Unilever Lifebuoy Case Study

The Unilever brand Lifebuoy is simultaneously helping create life-saving, healthy habits among 337 million people, while expanding its market share in over 60 countries.

Since 2010, Unilever’s hand soap brand Lifebuoy is simultaneously helping create life-saving, healthy habits among 337 million people, while expanding its market share in over 60 countries.

We may take handwashing with soap for granted as a basic form of hygiene linked to health, and had the good habit reinforced since primary school until it became second nature. Yet it is by no means a common, or commonly accessible, practice. Evidence from around the world indicates that poorer households, those located in rural areas, and those with less education, have less access to functional handwashing stations than their wealthier, urban and better educated counterparts.1 Families who are already more susceptible to death from diseases caused by poor hygiene are less equipped to protect themselves.2 And the impact extends beyond basic health to nutrition, economic security, education, and equality.

As part of the Unilever Sustainable Living Plan, Unilever has set itself the goal of helping more than 1 billion people take action to improve their health and well-being, through programmes on handwashing, safe drinking water, oral health, and self-esteem. A programme run by its Lifebuoy brand, the world’s number one antibacterial soap sold in nearly 60 countries, aims to change the handwashing behaviour of a billion people by 2020 across Asia, Africa, and Latin America.3 This is one of the world’s largest hygiene promotion programmes.

Since 2010, 337 million people have been reached through Lifebuoy’s handwashing with soap programmes, developed using behavioural science and Unilever’s marketing expertise targeting school children and mothers.4 Diarrhoea is responsible for children missing a collective 272 million school days each year globally, and handwashing with soap has been found to help reduce school absenteeism due to diarrhoea, influenza and conjunctivitis by up to 40-50 percent.5 A clinical trial involving 2,000 families in Mumbai demonstrated the use of soap at key occasions increased significantly after the programmes were implemented. Children in the intervention group had 25% fewer incidences of diarrhoea, 15% fewer cases of acute respiratory infections, and 46% fewer eye infections than the control group. Both in terms of illness data and continued handwashing practice, results were extremely positive in showing sustained behaviour change. The clinical study was published in the Tropical Medicine and International Health Journal.

Furthermore, from an early age, handwashing plays an important role in basic nutrition. The Global Public-Private Partnership for Handwashing cites it as a “critical determinant for achieving and maintaining good nutrition,” playing “an important part in preventing micronutrient deficiencies, stunting, wasting, and deaths.”6 Lifebuoy has developed a special approach for primary schools to make handwashing fun and engaging, especially with a focus on midday meals in countries like India, so millions of children in poor and rural communities get the benefits of better hygiene.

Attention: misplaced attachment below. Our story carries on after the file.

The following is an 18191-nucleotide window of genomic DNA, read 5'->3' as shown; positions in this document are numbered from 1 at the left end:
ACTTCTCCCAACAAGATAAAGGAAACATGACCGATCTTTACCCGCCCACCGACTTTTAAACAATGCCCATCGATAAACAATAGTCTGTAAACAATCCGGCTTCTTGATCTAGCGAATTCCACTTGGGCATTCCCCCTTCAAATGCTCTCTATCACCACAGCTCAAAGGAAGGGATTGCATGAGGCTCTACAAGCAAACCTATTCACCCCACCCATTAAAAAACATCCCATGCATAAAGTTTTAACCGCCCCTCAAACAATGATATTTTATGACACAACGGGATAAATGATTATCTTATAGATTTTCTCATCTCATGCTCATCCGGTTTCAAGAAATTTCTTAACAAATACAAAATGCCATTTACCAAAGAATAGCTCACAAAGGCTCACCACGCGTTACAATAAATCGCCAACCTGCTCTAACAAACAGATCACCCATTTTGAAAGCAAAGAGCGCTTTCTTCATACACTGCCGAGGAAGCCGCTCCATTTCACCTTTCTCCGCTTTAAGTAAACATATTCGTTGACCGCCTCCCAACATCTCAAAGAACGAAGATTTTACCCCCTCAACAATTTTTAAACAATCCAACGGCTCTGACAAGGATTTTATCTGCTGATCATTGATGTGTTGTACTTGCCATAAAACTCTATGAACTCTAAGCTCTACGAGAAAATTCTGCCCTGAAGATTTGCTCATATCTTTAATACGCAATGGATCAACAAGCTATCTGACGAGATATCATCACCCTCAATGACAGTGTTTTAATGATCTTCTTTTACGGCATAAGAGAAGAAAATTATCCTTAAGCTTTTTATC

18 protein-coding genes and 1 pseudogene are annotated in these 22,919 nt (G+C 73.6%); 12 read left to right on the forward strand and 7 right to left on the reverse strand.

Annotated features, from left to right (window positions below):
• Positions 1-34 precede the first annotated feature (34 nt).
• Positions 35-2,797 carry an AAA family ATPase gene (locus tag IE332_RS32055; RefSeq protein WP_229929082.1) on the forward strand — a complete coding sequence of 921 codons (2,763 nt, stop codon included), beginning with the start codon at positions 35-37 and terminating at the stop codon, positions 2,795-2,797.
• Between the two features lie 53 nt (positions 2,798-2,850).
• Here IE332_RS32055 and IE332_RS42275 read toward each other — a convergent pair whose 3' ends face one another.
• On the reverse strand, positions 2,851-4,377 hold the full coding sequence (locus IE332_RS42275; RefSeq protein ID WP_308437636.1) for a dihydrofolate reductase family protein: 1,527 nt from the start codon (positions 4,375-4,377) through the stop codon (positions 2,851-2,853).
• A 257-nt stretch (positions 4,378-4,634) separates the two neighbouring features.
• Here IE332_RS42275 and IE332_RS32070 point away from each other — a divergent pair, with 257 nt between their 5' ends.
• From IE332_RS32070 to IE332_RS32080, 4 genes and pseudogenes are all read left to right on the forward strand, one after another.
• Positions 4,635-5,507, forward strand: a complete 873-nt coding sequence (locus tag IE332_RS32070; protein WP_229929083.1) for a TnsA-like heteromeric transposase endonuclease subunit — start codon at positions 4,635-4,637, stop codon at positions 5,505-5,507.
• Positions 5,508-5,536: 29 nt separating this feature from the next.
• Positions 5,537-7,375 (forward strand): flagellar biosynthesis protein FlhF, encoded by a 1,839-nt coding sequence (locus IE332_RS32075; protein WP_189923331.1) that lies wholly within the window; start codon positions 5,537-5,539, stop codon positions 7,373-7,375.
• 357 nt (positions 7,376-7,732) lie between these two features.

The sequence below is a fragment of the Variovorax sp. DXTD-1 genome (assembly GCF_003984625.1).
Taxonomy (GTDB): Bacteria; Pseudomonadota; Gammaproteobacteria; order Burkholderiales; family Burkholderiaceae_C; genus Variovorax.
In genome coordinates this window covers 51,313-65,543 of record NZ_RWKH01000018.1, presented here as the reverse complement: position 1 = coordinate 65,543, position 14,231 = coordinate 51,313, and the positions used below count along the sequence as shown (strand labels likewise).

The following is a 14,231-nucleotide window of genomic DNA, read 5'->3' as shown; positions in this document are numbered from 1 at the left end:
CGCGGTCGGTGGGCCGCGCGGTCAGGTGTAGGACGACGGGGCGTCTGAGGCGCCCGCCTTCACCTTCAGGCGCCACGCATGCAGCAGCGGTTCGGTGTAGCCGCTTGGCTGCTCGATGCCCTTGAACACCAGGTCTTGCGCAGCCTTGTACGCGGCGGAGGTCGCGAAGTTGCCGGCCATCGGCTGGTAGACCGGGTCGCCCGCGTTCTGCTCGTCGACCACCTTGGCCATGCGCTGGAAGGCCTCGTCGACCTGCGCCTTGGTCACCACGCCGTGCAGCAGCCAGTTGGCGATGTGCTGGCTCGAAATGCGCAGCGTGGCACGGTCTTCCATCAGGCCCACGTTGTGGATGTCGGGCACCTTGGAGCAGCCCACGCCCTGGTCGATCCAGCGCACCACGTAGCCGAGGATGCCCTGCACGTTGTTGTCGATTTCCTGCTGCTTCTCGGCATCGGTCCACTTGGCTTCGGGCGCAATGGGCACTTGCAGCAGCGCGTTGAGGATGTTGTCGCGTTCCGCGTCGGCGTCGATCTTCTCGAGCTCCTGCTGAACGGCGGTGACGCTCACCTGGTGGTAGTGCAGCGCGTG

The scheme makes economic sense too, especially when you consider that handwashing programmes are highly cost effective compared to other interventions.7 And for Unilever, strengthening the habit of handwashing makes both commercial sense in the short-term, and bolsters the economic stability, as well as improves the health of the communities they serve in the long-term. Paul Polman, the CEO of Unilever explains the importance of programs like this by saying, "Like Unilever, all businesses have the opportunity to be a force for good in the world. Through brands like Lifebuoy, we can inspire billions of consumers to take small everyday actions, such as handwashing with soap, to ensure a bright, more sustainable future for generations.”

Lifebuoy is one of Unilever’s Sustainable Living Brands, which were together responsible for almost half Unilever’s growth in 2015, when they grew 30 percent faster than the rest of the business. Indeed, programmes like Lifebuoy’s handwashing programme demonstrate that the unity of strategy and purpose between doing well, and doing good. 

References

1 MICS 2009-2013. Swapna Kumar, Handwashing behaviour in 20 countries: analysis of proxy measures of handwashing in Multiple Indicator Cluster surveys (MICS) and Demographic Health Surveys (DHS), 2009-11, UNC Water and Health Conference, 2013, Chapel Hill, NC. 
Ram P. Handwashing – it’s such an easy thing to do. University of North Carolina Water and Health Conference 2014. 

Seehttp://globalhandwashing.org/about-handwashing/why-handwashing/equity/#_edn1.

3 From internal company records.

4 Ibid.

5 Hutton, G. & Haller, L. (2004). Evaluation of the costs and benefits of water and sanitation improvements at the global level. Geneva: World Health Organization.

6 See http://globalhandwashing.org/about-handwashing/why-handwashing/economic-impact/.

7 For example, a US$3.35 investment in handwashing promotion is estimated to deliver the same amount of health benefits as a US$11 investment in latrine construction, a US$200 investment in household water supply, or an investment of many thousands of US dollars in immunizations. See http://globalhandwashing.org/about-handwashing/why-handwashing/economic-impact/.